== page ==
The second topic in our Design Trends series is Typography.
Typography is the art of designing and arranging type. Although it has been around since the invention of the printing press in the 15th century, these days most of us immediately think of it in terms of fonts or typefaces. There are literally millions of fonts available these days, from grungy handwritten scrawls to elegant modern type. So, what type of type should you use? Here are a couple trends we are seeing:
1. Web Fonts
Websites are no longer limited to Times New Roman or Arial, now days you can liven up your design or tighten your branding with web fonts. Google Fonts is a popular free application providing some really great typefaces you can use on your website. Maven Pro, Cabin, and Lobster are some of our favorites.
2. Retro is Modern
Retro fonts are back in a big way. We see all kinds of fonts referencing the 1920s-1950s making a resurgence in modern designs. You only need look as far as this year's Respite Care Holiday Ball to see our most recent usage.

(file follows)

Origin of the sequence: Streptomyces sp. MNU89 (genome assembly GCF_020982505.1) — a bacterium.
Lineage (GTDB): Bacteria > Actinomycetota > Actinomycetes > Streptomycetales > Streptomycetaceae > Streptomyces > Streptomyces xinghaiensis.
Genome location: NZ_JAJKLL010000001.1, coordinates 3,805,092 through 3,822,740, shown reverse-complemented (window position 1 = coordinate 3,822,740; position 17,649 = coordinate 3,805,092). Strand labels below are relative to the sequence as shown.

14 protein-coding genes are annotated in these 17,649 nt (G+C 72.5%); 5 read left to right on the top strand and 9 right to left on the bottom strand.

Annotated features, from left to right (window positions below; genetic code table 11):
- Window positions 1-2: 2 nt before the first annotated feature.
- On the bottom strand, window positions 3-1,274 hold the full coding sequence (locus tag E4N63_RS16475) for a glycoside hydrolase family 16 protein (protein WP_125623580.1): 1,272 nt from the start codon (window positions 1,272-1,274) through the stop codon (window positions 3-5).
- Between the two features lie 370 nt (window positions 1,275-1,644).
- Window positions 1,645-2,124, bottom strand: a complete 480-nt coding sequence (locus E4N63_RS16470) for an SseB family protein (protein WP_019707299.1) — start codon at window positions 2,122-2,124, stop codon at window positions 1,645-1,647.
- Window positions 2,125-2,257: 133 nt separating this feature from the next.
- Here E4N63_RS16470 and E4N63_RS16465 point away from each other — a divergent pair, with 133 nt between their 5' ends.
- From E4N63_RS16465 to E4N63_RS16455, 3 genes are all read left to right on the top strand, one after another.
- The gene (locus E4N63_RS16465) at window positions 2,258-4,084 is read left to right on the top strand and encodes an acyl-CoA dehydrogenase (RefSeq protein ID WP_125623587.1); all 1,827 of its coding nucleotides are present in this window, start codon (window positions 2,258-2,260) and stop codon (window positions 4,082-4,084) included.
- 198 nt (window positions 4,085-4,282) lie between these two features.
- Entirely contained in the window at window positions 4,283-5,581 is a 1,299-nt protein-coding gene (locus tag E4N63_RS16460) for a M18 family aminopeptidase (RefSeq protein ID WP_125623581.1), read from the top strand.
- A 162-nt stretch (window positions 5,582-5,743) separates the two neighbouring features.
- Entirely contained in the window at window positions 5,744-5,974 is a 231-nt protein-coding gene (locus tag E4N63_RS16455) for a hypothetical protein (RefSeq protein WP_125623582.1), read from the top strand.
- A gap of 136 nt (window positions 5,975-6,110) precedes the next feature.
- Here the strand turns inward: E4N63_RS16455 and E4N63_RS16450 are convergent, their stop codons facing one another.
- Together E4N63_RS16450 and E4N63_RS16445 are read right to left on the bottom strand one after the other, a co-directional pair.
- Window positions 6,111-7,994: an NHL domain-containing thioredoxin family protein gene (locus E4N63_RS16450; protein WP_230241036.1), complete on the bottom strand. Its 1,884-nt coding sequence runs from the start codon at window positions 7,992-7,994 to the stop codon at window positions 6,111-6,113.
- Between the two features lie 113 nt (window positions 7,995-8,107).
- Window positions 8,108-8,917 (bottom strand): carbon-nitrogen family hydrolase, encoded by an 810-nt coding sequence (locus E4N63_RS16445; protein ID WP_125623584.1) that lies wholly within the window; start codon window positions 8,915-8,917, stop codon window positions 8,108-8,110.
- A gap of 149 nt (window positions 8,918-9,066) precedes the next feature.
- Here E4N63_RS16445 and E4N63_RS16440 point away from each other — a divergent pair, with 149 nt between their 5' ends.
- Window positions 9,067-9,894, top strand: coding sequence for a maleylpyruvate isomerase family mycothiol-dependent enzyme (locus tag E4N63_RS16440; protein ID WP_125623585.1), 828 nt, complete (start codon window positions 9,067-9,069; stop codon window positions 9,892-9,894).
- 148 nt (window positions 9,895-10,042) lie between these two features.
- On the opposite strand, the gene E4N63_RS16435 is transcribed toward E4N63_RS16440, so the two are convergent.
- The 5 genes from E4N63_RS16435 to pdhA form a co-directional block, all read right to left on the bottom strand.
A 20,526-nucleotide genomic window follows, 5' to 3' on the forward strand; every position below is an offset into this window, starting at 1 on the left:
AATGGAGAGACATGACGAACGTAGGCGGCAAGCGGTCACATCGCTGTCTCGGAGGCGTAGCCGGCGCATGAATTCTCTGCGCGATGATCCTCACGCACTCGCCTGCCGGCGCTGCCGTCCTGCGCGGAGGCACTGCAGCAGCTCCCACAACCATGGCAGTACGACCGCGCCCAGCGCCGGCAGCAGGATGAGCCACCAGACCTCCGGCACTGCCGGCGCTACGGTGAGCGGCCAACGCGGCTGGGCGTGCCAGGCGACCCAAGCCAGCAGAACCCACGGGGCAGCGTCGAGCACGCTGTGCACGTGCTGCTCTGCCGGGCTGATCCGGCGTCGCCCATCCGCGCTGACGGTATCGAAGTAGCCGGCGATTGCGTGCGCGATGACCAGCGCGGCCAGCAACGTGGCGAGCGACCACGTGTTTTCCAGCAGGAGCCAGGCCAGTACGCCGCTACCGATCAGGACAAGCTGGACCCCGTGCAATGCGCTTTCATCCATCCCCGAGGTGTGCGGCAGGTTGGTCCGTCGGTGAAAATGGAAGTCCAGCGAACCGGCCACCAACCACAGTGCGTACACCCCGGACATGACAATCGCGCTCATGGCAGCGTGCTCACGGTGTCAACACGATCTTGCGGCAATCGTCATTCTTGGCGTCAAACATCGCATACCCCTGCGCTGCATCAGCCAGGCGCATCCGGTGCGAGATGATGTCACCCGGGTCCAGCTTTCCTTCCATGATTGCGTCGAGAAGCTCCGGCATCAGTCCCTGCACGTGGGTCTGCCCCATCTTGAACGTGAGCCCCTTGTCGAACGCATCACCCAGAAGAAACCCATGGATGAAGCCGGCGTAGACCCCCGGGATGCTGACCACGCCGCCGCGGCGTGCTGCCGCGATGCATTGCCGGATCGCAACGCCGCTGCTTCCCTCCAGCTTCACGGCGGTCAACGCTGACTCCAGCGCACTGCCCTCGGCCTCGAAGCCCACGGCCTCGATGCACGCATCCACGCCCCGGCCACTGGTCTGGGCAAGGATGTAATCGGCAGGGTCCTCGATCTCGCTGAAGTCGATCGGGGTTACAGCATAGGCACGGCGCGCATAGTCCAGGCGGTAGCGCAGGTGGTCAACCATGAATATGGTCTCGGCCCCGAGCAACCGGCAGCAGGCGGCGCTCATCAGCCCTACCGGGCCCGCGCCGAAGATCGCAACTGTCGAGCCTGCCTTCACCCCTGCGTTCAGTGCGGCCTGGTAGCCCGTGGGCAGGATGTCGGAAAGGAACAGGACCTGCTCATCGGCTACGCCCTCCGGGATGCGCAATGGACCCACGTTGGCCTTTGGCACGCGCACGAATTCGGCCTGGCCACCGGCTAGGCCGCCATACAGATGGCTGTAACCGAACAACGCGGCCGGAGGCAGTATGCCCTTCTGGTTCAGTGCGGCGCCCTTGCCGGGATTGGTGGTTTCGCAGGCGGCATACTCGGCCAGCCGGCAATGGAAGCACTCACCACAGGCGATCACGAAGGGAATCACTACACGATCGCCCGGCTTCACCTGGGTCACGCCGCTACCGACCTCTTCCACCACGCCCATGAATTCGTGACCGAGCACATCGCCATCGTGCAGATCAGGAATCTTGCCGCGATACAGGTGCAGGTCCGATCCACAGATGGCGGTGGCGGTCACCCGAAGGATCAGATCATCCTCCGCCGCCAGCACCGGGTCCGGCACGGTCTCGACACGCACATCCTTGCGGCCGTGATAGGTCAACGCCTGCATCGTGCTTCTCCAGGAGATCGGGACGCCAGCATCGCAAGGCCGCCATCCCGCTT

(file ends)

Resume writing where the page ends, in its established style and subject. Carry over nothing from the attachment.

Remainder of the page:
3. Chalkboard Mix
The resurgence in the use of chalkboards at restaurants and shops has led to some pretty fantastic typography in recent years. This has also spurred the use of chalkboard-like fonts and layouts in other places. Design tip: use several different fonts that complement each other to create a more visually interesting design.
4. Grunge & Handwritten Fonts
Grunge fonts add elements of age or degradation to the type. This can add character to an otherwise plain design. Handwritten fonts also add a human element to warm up a design.
The right typeface is a great way to add that little extra something to your next project. The options are endless! What are some of your favorite trends in typography?Sources: http://google.com/fontshttp://losttype.comhttp://artill.dehttp://bigredclifford.com
Comments to this post
I love some of the retro fonts. This article made me think if only there were a way to log the ones we see that we like when out-and-about and find their names later, for those of us who aren't graphic artists. I found a site called whatthefont dot com. Seems to be a good resource. Or I guess you could just contact your local marketing company and seek an expert ;-)
There's an app for that!
Justin, we agree, in-person font experts know best, but it seems like there is an app for everything these days! We haven't tried this ourselves, so we are not sure how effective it is. It looks a little tedious too, but it may work for you! http://www.myfonts.com/WhatTheFont/mobile/